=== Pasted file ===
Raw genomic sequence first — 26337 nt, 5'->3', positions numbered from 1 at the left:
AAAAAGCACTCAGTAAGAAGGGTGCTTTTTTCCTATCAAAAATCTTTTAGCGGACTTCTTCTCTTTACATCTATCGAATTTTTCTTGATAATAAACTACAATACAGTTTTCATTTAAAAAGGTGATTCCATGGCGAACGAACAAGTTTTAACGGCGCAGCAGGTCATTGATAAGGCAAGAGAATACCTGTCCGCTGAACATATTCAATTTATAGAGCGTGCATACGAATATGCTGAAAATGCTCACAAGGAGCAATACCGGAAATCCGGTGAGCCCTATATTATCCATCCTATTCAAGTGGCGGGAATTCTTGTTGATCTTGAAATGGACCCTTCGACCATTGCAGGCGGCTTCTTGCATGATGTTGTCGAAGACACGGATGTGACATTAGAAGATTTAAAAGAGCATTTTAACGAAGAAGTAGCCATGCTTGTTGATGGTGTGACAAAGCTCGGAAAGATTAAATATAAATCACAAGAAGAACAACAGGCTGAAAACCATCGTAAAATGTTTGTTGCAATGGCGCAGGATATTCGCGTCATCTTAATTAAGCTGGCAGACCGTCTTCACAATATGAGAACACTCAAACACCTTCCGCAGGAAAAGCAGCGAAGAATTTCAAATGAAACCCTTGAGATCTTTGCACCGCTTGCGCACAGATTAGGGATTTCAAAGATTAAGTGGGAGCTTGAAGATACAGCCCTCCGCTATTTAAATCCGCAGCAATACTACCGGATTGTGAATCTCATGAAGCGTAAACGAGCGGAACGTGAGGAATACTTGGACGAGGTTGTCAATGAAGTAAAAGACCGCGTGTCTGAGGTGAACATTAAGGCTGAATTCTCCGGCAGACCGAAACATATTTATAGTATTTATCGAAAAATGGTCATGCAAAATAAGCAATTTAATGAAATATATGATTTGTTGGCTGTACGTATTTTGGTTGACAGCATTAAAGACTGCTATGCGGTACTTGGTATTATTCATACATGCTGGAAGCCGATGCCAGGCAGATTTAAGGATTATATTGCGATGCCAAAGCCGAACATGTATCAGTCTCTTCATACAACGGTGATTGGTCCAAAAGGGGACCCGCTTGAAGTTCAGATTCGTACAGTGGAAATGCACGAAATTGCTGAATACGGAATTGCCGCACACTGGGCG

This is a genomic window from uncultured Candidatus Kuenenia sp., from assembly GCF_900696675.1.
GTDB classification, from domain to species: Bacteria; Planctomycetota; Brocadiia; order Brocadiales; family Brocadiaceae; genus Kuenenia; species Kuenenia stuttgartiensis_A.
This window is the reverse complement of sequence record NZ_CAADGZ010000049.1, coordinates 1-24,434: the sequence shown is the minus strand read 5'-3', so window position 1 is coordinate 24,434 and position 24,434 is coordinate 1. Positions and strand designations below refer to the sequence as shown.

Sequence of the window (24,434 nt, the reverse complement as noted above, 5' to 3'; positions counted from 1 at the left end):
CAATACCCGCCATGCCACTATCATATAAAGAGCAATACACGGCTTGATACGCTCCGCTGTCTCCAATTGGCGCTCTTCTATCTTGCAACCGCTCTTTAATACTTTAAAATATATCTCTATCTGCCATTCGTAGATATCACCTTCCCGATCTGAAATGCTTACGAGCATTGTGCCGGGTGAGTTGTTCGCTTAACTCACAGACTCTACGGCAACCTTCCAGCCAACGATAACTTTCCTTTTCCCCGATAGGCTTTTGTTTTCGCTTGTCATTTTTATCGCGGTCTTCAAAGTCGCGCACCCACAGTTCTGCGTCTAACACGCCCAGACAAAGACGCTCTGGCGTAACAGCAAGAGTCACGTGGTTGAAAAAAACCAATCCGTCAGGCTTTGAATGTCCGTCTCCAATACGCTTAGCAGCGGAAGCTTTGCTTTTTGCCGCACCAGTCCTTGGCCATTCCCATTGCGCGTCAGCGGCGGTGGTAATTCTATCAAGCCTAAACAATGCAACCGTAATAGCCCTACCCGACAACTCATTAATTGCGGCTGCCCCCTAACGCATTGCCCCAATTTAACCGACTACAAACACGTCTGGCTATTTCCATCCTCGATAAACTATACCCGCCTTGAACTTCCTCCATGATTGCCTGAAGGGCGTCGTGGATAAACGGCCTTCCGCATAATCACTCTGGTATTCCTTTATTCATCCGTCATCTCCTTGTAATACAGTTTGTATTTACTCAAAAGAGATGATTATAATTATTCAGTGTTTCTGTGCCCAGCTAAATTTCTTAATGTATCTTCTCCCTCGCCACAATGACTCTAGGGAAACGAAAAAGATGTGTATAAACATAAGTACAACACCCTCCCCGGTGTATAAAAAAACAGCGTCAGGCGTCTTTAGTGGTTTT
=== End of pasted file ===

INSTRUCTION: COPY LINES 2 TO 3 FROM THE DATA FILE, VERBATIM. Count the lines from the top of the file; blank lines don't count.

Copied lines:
AAAAAGCACTCAGTAAGAAGGGTGCTTTTTTCCTATCAAAAATCTTTTAGCGGACTTCTTCTCTTTACATCTATCGAATTTTTCTTGATAATAAACTACAATACAGTTTTCATTTAAAAAGGTGATTCCATGGCGAACGAACAAGTTTTAACGGCGCAGCAGGTCATTGATAAGGCAAGAGAATACCTGTCCGCTGAACATATTCAATTTATAGAGCGTGCATACGAATATGCTGAAAATGCTCACAAGGAGCAATACCGGAAATCCGGTGAGCCCTATATTATCCATCCTATTCAAGTGGCGGGAATTCTTGTTGATCTTGAAATGGACCCTTCGACCATTGCAGGCGGCTTCTTGCATGATGTTGTCGAAGACACGGATGTGACATTAGAAGATTTAAAAGAGCATTTTAACGAAGAAGTAGCCATGCTTGTTGATGGTGTGACAAAGCTCGGAAAGATTAAATATAAATCACAAGAAGAACAACAGGCTGAAAACCATCGTAAAATGTTTGTTGCAATGGCGCAGGATATTCGCGTCATCTTAATTAAGCTGGCAGACCGTCTTCACAATATGAGAACACTCAAACACCTTCCGCAGGAAAAGCAGCGAAGAATTTCAAATGAAACCCTTGAGATCTTTGCACCGCTTGCGCACAGATTAGGGATTTCAAAGATTAAGTGGGAGCTTGAAGATACAGCCCTCCGCTATTTAAATCCGCAGCAATACTACCGGATTGTGAATCTCATGAAGCGTAAACGAGCGGAACGTGAGGAATACTTGGACGAGGTTGTCAATGAAGTAAAAGACCGCGTGTCTGAGGTGAACATTAAGGCTGAATTCTCCGGCAGACCGAAACATATTTATAGTATTTATCGAAAAATGGTCATGCAAAATAAGCAATTTAATGAAATATATGATTTGTTGGCTGTACGTATTTTGGTTGACAGCATTAAAGACTGCTATGCGGTACTTGGTATTATTCATACATGCTGGAAGCCGATGCCAGGCAGATTTAAGGATTATATTGCGATGCCAAAGCCGAACATGTATCAGTCTCTTCATACAACGGTGATTGGTCCAAAAGGGGACCCGCTTGAAGTTCAGATTCGTACAGTGGAAATGCACGAAATTGCTGAATACGGAATTGCCGCACACTGGGCG

This is a genomic window from uncultured Candidatus Kuenenia sp., from assembly GCF_900696675.1.